Refinery29's health and living writer, Sadhbh O'Sullivan, knows this feeling all too well. In an open letter to every woman who suffers with adult acne, she recently wrote: "When a skincare brand describes its products as acne 'busting', or celebrities say the secret behind their good skin is just drinking water, what it implies for the rest of us is that we're not doing enough. We're not putting up the good fight." Sadhbh continued: "We know that isn't true; if it were, I'd have skin like Jodie Comer. Instead, we can form our own nuanced take. No, we don't need to be ashamed of our skin and no, it doesn't make us less of a person."
Glowing skin does not equal healthy skin
There is a common misconception that glowing skin equals healthy skin. It implies that any type of skin texture outside that ideal suggests you're not doing things right, which is a potentially damaging notion. "Although eating a nutritious diet, getting sufficient sleep, moisturising regularly, wearing sunscreen and avoiding smoking are better for our general physical health and benefit our skin, skin glow is not an accurate indicator of health status," confirms Dr Kluk.
"People who have blemishes or other skin conditions like eczema, for example, may be perfectly healthy," Dr Kluk continues. "Images of healthy people have traditionally also showed tanned skin but we now know that a tan is a sign of sun damage and a risk factor for skin cancer, so some of these images have a lot to answer for." In other words, your skin isn't a true indicator of how healthy you are and not having seamless skin doesn't mean you're falling short.
Glow-enhancing skincare products could actually be hurting your skin
Mintel reports that 48% of people are currently spending more money on skincare compared to the first lockdown in March 2020. While there are countless products which can boost brightness and sheen, flawless skin trends may actually contribute to the multitude of issues experts are seeing. This is especially true when it comes to brightening ingredients such as vitamin C, retinol and exfoliating acids, all of which have the potential to irritate skin when overused. "There is so much on offer," says Dr Kluk, "and it's easy to feel overwhelmed by choice and to try and incorporate all of the promising products and ingredients you read about into your skincare routine," but you could be doing more harm than good.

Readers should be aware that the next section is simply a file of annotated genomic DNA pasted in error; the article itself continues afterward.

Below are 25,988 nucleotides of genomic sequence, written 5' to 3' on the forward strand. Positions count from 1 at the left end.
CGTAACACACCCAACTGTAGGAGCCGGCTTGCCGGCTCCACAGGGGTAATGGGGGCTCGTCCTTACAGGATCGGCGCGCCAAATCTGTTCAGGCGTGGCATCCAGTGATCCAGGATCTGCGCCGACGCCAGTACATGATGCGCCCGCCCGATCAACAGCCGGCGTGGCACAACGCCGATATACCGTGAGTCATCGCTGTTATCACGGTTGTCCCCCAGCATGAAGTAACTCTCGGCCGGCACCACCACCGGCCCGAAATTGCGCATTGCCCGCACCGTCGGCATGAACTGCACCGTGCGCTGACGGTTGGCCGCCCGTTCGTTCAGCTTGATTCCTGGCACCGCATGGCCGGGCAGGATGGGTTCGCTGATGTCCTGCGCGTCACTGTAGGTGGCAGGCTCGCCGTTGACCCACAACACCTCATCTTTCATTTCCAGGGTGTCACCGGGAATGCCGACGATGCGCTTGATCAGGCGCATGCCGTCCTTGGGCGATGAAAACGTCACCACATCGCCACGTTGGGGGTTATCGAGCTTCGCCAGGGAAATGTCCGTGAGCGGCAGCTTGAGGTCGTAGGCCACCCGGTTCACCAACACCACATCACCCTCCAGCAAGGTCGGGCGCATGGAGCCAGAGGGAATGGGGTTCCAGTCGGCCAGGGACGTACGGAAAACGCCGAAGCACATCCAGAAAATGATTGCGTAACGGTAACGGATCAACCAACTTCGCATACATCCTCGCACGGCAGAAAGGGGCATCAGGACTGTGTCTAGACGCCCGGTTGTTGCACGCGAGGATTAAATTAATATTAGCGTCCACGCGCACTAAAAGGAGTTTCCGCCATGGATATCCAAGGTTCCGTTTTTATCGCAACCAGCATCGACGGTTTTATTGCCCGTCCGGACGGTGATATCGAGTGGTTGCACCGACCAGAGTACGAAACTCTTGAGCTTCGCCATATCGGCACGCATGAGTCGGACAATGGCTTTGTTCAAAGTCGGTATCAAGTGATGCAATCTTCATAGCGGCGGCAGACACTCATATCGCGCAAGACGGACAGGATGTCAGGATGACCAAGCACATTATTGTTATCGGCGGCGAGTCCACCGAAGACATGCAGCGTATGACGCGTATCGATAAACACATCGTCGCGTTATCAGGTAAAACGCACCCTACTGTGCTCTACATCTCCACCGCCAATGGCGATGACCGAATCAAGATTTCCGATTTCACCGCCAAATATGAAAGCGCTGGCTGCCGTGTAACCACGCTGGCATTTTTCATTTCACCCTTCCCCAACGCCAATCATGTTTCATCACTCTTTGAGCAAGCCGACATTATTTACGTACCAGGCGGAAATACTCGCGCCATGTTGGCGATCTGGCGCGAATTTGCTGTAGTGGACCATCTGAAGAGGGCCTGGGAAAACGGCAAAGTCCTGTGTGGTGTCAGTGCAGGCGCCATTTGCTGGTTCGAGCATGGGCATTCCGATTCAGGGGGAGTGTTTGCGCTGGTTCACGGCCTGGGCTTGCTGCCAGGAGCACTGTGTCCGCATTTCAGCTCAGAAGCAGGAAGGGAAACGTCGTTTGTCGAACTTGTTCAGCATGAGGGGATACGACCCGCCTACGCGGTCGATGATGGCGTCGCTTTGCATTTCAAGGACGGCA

"There has been a tendency in the past few years to either have fussy, 10-step routines or to aggressively combine ingredients, such as acids and retinoids," continues Dr Kluk. She pinpoints red, dry, flaky, irritated skin, as well as a damaged skin barrier (which constitutes redness, inflammation and sore, itchy skin) as issues that can arise. 'Slugging' is also popular among TikTokers for achieving soft, glowy skin using Vaseline as moisturiser. But experts have identified clogged pores and aggravated skin as side effects of the Korean beauty trend.
Dr Kluk's advice is to keep your routine simple. "Think about what you would like to improve most about your skin and incorporate a product that has a track record for tackling that particular aspect," for example salicylic acid for breakouts and blackheads, or glycolic acid for hyperpigmentation. "Once you've reached that goal, look at your other priorities and see if there is anything else you can add in to help with that," adds Dr Kluk. "If you try to tick off all the boxes in one go, you're much more likely to end up overdoing it."
Flawless skin doesn't exist
When it comes to skin conditions, Lex explains that acne, rosacea and psoriasis affect millions of people in the UK. In fact, they seem to be more common than ever. That's why a lack of representation in the media and more of a focus on flawless, glowing skin is an issue, particularly how it may affect mental health. "It perpetuates the belief that it is us (the 'normal' consumer) who is the problem," says Lex. "It makes us think that perhaps we're not spending enough on treatments and skincare. We're made to believe that poreless, blemish-free, hairless skin is the norm and anything outside of that is wrong. How could that not have an impact on our mental health?"